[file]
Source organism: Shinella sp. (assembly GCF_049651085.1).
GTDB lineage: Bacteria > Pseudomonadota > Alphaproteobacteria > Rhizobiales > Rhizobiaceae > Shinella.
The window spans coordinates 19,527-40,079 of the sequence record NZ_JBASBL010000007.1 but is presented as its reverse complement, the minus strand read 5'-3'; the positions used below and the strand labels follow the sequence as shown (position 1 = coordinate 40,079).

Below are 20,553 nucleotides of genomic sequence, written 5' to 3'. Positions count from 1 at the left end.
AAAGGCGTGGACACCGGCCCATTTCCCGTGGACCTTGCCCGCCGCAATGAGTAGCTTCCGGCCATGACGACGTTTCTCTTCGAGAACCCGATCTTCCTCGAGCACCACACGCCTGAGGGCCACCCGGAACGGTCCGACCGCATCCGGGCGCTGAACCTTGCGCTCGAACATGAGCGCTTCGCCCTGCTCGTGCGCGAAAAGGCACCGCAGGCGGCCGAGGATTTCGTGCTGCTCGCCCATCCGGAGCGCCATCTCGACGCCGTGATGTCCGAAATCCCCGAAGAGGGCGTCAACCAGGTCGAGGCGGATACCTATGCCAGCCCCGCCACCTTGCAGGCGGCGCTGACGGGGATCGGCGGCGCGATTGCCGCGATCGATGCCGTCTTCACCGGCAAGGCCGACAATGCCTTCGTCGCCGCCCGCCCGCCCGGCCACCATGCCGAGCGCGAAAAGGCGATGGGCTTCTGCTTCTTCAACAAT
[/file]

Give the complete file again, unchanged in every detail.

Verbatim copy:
Source organism: Shinella sp. (assembly GCF_049651085.1).
GTDB lineage: Bacteria > Pseudomonadota > Alphaproteobacteria > Rhizobiales > Rhizobiaceae > Shinella.
The window spans coordinates 19,527-40,079 of the sequence record NZ_JBASBL010000007.1 but is presented as its reverse complement, the minus strand read 5'-3'; the positions used below and the strand labels follow the sequence as shown (position 1 = coordinate 40,079).

Below are 20,553 nucleotides of genomic sequence, written 5' to 3'. Positions count from 1 at the left end.
AAAGGCGTGGACACCGGCCCATTTCCCGTGGACCTTGCCCGCCGCAATGAGTAGCTTCCGGCCATGACGACGTTTCTCTTCGAGAACCCGATCTTCCTCGAGCACCACACGCCTGAGGGCCACCCGGAACGGTCCGACCGCATCCGGGCGCTGAACCTTGCGCTCGAACATGAGCGCTTCGCCCTGCTCGTGCGCGAAAAGGCACCGCAGGCGGCCGAGGATTTCGTGCTGCTCGCCCATCCGGAGCGCCATCTCGACGCCGTGATGTCCGAAATCCCCGAAGAGGGCGTCAACCAGGTCGAGGCGGATACCTATGCCAGCCCCGCCACCTTGCAGGCGGCGCTGACGGGGATCGGCGGCGCGATTGCCGCGATCGATGCCGTCTTCACCGGCAAGGCCGACAATGCCTTCGTCGCCGCCCGCCCGCCCGGCCACCATGCCGAGCGCGAAAAGGCGATGGGCTTCTGCTTCTTCAACAAT